In the previous installment of this series, we laid out the performance management lifecycle and its four phases. We also explored in detail the first phase of the PM lifecycle, strategize and prioritize, where we develop and set the strategy, plan risks and set KRIs, plan compliance and set controls, and put together strategic action plans and initiatives. The next phase, planning and execution, gets into the details of planning the strategic initiatives both from a financial and operational standpoint. The details of this phase can be depicted as such:
Align Corporate Budget to Departmental Budget and Link Corporate and Departmental Initiatives
The budgeting process takes each of the outcomes or actions from the planning process and aligns revenues and expenses against them. Decisions regarding investment priorities and resource allocations define how the company will operate and set the bar for measuring performance.
To create risk-adjusted budgets, incorporate the range of possible revenues and costs of each action into the budget at the appropriate organizational level. A risk-adjusted budget is one that responds to changing circumstances, providing the financial capability to react to events in a planned, proactive manner. Align risk adjusted budgets with contingency plans should risk events occur, or if risks exceed the acceptable threshold to achieving budgets.
Align Departmental Budget to Departmental Operational Plans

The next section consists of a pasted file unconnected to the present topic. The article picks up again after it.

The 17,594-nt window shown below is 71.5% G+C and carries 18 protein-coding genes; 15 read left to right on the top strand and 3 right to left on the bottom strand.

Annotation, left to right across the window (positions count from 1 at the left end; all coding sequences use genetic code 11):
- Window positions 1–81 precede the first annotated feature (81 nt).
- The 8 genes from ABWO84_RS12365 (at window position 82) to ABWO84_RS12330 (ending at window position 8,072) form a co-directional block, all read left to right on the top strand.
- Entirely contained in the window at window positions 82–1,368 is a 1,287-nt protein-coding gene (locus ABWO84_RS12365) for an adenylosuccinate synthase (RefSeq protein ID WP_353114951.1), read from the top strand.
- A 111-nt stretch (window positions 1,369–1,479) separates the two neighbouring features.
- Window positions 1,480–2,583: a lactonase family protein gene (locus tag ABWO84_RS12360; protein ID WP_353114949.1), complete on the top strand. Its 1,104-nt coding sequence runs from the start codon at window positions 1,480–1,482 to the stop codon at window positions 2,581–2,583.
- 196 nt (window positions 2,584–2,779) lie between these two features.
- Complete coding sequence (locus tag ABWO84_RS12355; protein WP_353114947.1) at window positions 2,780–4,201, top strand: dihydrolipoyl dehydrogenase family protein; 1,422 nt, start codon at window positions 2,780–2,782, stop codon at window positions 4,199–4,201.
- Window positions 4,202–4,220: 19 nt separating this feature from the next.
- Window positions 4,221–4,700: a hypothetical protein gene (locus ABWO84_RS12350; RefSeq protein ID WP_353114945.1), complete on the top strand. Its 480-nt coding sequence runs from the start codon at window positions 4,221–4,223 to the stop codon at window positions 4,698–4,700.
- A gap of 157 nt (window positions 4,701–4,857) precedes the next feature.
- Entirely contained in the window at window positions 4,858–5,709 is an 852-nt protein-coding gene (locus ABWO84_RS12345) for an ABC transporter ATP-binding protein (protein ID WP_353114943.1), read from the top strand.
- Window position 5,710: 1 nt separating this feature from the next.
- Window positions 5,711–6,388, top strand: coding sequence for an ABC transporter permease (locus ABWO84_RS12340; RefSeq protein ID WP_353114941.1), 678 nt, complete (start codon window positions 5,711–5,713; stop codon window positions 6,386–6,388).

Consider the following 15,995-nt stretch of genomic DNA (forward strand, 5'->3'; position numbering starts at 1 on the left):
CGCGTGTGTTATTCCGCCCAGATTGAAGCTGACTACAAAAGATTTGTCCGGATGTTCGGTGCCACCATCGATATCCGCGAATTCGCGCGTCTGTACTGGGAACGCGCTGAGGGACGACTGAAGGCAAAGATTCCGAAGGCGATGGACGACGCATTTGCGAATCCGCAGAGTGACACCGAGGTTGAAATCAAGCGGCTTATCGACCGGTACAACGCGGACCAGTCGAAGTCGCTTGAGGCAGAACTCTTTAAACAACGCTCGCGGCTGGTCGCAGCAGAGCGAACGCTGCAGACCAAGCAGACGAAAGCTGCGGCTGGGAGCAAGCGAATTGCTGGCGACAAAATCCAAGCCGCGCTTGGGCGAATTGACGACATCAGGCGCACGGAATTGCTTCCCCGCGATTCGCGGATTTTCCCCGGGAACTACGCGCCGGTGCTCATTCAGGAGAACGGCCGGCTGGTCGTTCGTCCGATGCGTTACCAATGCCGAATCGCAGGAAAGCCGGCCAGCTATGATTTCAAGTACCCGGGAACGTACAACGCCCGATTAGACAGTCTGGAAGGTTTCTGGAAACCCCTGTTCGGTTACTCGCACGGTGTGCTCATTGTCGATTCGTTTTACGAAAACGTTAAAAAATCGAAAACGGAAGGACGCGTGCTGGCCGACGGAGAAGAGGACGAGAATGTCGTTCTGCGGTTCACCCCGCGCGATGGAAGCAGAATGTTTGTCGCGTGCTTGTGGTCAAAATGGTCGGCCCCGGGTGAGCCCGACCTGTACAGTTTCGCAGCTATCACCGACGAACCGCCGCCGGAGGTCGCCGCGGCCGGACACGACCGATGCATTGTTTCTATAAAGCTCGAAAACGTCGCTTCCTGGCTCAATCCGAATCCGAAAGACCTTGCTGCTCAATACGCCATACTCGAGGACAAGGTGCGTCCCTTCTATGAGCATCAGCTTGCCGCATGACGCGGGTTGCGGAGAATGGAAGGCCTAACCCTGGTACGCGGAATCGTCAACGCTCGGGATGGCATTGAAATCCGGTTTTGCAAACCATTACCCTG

The operational planning process links the financial budget to specific operational factors. Plan out each step of each initiative. Consider what risks you have in each area of the operational plan. For example, in a risk-adjusted operational plan, for every decision to allocate resources to one set of operational activities versus another, you determine the impact and probability of the highest priority operational risks on those individual line items and use this to set a range of expected and forecasted values instead of fixed values. If the risk materializes, you would want a contingency plan in place that showed the performance and risk implications if we moved the budget from one initiative to another.
Forecast Performance and Risks
Create rolling, risk-adjusted forecasts of the budget (revenues and costs) and operational plan (including number, capacity, and cost of resources necessary to achieve plan) so that you can see trends over a rolling time horizon for those risks whose probability, consequence, and resiliency over time. That way if you have to make adjustments, you can see where you’ve been and the direction in which things are likely to go. Predictive analytic techniques can be a particularly powerful tool for building risk-adjusted forecasts by modeling the impact previous risks had on previous forecasts.
This step is essential but obvious; put the plan into action. Be prepared to execute on the type of risk associated with the plan once the threshold or tolerance is exceeded.
In the next installment, we’ll look at the the monitor and analyze phase, which is most traditionally associated with reporting and dashboarding capabilities in the business intelligence arena.
(Cross-posted @ Strategy-Driven Execution)